You would be excused for thinking that the Instagram-ubiquitous thong swimsuit is a contemporary invention, primed for an era whereby any prudeness about exposing the body’s curves has all but dissipated. Instead, the year was 1974, the place, Los Angeles, and the designer Rudi Gernreich, a Jewish émigré from Austria who had risen to fame with his modernist collections in the 1960s, which drew comparisons with French master of futurism André Courrèges but were distinctly American in spirit (indeed, despite Gernreich’s rising renown, he steadfastly refused to show in Paris throughout his career, and would cite the ‘mother of American sportswear’ Claire McCardell as his ultimate influence).
In July 1974, the Los Angeles council had put an end to nudity on the city’s beaches, making naked sunbathing and swimming a misdemeanor (‘Los Angeles bans nudes at beaches’ ran The New York Times headline on 24 July 1974). The thong swimsuit – made for both men and women – was Gernreich’s playful response, its barely-there shape inspired by sumo wrestlers’ singlets and the miniscule ‘loin cloths’ which men in his native Vienna would craft themselves for swimming in the city’s public pools. The design was an illusion: a way to expose the body without breaking the law. ‘The thong is my response to a contradiction in our society,’ he said. ‘Nudity is here, lots of people want to swim and sun themselves in the nude [but] also lots of people are still offended by public nudity.’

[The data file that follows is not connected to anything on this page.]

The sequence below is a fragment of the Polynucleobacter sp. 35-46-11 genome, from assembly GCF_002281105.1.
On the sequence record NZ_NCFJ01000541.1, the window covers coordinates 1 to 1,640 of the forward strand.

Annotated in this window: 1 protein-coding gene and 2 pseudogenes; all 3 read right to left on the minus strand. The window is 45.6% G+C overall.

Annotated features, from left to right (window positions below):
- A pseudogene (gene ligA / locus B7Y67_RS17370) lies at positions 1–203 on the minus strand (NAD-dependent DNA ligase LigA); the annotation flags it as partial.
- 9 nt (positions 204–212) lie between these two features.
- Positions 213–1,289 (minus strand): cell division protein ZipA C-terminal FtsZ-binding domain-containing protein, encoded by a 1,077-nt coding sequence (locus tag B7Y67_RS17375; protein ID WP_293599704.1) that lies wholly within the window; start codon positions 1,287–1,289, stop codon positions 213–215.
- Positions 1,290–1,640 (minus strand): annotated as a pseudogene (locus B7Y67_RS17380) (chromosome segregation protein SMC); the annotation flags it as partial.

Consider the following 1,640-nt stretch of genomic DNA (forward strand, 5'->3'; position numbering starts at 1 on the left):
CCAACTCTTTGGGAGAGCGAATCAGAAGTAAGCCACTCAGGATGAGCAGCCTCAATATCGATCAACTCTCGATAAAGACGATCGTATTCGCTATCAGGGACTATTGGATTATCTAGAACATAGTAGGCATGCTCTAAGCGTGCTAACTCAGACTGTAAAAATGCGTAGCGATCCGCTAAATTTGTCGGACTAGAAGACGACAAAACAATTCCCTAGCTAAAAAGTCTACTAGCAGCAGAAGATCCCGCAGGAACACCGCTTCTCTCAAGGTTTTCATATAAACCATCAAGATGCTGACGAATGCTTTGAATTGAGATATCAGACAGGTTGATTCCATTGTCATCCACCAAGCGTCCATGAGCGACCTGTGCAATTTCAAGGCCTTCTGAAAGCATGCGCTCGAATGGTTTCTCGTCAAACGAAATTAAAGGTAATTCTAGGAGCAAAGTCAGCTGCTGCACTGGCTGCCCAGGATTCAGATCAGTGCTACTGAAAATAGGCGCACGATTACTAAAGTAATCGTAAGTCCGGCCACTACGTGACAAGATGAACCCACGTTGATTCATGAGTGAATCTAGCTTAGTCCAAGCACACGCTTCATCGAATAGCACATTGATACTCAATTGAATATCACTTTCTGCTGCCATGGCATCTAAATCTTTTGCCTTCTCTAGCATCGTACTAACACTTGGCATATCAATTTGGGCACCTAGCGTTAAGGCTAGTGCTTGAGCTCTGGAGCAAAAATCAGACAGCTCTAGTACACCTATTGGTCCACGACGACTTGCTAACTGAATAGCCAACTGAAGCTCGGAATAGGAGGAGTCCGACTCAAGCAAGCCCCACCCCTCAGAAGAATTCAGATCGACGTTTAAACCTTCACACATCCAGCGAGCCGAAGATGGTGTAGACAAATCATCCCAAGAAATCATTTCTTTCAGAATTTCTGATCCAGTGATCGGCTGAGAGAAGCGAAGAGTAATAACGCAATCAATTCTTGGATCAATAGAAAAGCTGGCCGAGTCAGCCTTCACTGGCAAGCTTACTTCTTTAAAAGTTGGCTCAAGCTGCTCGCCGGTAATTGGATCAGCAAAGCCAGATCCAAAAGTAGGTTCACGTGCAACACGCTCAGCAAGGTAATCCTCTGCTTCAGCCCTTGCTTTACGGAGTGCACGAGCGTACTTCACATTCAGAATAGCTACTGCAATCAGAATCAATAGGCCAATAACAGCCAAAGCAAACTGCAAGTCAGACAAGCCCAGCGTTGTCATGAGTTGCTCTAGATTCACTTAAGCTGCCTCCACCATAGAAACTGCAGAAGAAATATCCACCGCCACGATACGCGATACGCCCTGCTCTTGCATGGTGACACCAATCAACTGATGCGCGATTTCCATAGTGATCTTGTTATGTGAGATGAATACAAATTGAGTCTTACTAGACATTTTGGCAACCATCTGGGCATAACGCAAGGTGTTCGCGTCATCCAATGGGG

Rudi Gernreich reissues radical 1960s and 1970s swimwear
The design’s influence would extend far beyond California’s beaches; to this day, Gernreich is considered the modern thong’s inventor, introducing the term into public parlance and inspiring the popular underwear style in its wake (such is his influence, both New York’s Metropolitan Museum of Art’s Costume Institute and London’s V&A museum have a version of the Gernreich thong in their collections). It was not the first time that his suggestive designs had garnered publicity, though; in 1964, his ‘monokini’ – a bikini bottom held up by two thin straps, leaving the wearer’s breasts exposed – had been revealed in Time and Life magazines, worn by model Peggy Moffitt to a maelstrom of controversy (the ‘monokini’ was banned in France, picketed by concerned mothers in the United States, and in the Vatican City, roundly denounced by Pope Paul VI).